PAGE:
Welcome to Washed-out Astronomy

This web site is dedicated to helping amateur astronomers make the most of washed-out skies. As much as we all dream of having dark skies, many of us unfortunately live in areas where the skies are washed-out by light pollution. We many not have access to a decent dark site, and even if we do, we don't always have the time or energy to go there. So what can we do to get the most enjoyment of the skies we have? What kinds of celestial objects can we focus on? What objects are within reach? What can we do to see things better? Are there equipment tweaks that help? These questions are what this site is about. Everything here touches in some way to the question of observing the heavens under washed-out skies.

What you won't find on this site is information on fighting light pollution at the social and political level.  All amateur astronomers should be interested in working with their communities to limit or even reduce light pollution and there are many organizations and web sites devoted to that cause.  While the Washed-out Astronomer actively supports these efforts (and hopes you will, too), that is not what this site is about.  At the end of the day, when the sun sets and the stars come out, we have to find ways to make the best of the washed-out skies we have.  And that is what Washed-out Astronomy is all about.

About the Washed-out Astronomer

The Washed-out Astronomer lives in the Washington DC metro area, under skies that are heavily light polluted.  On really clear winter nights, 4.5 magnitude stars might be visible within 45 degrees of zenith.  On hazy summer nights, it can be a challenge to see even 4th magnitude stars.  The Washed-out Astronomer also has a street light about 200 feet (60m) away that shines pretty directly on where he usually sets up his gear.  Luckily, the neighbors all know about the Washed-out Astronomer's hobby and are generally pretty good about keeping exterior lighting to a minimum (except, of course, around Christmas).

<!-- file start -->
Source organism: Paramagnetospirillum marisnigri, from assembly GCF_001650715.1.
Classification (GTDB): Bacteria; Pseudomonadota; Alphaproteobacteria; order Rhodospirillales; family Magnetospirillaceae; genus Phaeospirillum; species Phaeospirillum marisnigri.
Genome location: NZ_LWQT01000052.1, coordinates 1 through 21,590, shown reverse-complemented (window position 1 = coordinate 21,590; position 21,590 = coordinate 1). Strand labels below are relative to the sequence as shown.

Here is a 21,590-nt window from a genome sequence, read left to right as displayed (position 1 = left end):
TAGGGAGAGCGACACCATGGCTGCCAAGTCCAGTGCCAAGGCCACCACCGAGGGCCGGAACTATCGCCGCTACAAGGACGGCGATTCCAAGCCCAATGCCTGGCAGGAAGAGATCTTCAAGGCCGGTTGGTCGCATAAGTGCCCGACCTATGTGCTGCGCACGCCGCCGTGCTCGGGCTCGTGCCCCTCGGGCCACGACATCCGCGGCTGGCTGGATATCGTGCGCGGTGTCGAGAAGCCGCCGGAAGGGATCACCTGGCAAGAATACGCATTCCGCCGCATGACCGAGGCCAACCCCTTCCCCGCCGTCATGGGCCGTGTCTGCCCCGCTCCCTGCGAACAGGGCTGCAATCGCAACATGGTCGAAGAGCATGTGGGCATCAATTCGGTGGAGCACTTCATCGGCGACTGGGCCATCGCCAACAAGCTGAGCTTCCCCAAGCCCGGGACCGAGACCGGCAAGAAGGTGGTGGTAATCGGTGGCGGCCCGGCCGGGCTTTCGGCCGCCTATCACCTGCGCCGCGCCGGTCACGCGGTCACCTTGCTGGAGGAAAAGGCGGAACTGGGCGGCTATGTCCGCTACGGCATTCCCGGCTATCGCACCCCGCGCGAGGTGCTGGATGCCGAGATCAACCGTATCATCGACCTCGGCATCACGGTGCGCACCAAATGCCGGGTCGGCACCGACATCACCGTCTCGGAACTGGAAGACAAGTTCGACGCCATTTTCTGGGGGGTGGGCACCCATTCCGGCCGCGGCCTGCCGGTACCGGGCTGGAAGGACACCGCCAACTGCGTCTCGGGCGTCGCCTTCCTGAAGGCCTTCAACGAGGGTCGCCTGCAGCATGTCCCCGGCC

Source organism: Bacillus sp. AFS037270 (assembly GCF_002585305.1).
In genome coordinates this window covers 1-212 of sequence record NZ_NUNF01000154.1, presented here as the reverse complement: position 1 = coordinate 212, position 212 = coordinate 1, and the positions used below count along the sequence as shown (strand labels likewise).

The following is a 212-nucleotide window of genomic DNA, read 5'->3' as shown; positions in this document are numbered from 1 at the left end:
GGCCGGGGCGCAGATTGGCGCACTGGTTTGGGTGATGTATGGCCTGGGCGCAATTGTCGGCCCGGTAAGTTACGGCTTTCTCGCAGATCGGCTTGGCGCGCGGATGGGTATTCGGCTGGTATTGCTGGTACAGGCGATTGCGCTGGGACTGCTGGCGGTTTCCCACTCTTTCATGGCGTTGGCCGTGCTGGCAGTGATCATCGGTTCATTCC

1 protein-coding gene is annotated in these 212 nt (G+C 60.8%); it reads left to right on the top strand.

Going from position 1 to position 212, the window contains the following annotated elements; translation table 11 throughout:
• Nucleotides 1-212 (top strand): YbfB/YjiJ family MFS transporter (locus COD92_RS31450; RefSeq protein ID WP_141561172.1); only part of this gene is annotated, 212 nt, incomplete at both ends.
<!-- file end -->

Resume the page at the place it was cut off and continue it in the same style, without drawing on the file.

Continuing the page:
The Washed-out Astronomer started observing as a teenager in 1973 in suburban Fairfield County, CT (which back then had relatively dark skies: he regularly observed M76 and M97 with a 4.25 inch Edmund Palomar Jr).  Since then he has observed from wherever he has lived, including Pasadena CA, Gaeta Italy, and San Diego CA—all areas with moderately to heavily light-polluted skies.

The Washed-out Astronomer currently observes with his eyes, 10x50 binoculars, a 3.5 inch (90mm) refractor, a 4.25 inch (108mm) Newtonian reflector, and a 10 inch (254mm) Dobsonian reflector.  This web site reflects his experiences and opinions in dealing with light pollution.  He hopes that what he has learned will help others better enjoy astronomy, no matter where they live or the condition of their skies.  Even if the skies are washed-out by light pollution, there is always a lot to see!

Clear skies!

The Washed-out Astronomer

Reach me at washedoutastronomer at washedoutastronomy dot com